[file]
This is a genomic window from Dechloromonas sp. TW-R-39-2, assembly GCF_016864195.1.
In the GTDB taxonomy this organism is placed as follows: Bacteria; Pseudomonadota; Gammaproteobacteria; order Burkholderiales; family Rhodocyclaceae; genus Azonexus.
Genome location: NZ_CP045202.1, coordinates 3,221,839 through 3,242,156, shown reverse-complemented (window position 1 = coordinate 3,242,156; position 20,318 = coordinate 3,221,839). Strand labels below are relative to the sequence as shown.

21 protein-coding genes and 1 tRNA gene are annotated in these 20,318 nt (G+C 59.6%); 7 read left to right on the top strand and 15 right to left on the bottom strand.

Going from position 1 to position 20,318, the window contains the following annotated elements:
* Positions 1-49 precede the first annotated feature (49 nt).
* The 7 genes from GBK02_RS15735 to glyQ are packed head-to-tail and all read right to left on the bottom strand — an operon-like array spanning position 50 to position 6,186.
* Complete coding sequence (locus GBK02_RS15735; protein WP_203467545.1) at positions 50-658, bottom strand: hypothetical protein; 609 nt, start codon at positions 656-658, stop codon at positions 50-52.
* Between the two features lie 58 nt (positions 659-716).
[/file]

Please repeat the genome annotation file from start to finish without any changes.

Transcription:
This is a genomic window from Dechloromonas sp. TW-R-39-2, assembly GCF_016864195.1.
In the GTDB taxonomy this organism is placed as follows: Bacteria; Pseudomonadota; Gammaproteobacteria; order Burkholderiales; family Rhodocyclaceae; genus Azonexus.
Genome location: NZ_CP045202.1, coordinates 3,221,839 through 3,242,156, shown reverse-complemented (window position 1 = coordinate 3,242,156; position 20,318 = coordinate 3,221,839). Strand labels below are relative to the sequence as shown.

21 protein-coding genes and 1 tRNA gene are annotated in these 20,318 nt (G+C 59.6%); 7 read left to right on the top strand and 15 right to left on the bottom strand.

Going from position 1 to position 20,318, the window contains the following annotated elements:
* Positions 1-49 precede the first annotated feature (49 nt).
* The 7 genes from GBK02_RS15735 to glyQ are packed head-to-tail and all read right to left on the bottom strand — an operon-like array spanning position 50 to position 6,186.
* Complete coding sequence (locus GBK02_RS15735; protein WP_203467545.1) at positions 50-658, bottom strand: hypothetical protein; 609 nt, start codon at positions 656-658, stop codon at positions 50-52.
* Between the two features lie 58 nt (positions 659-716).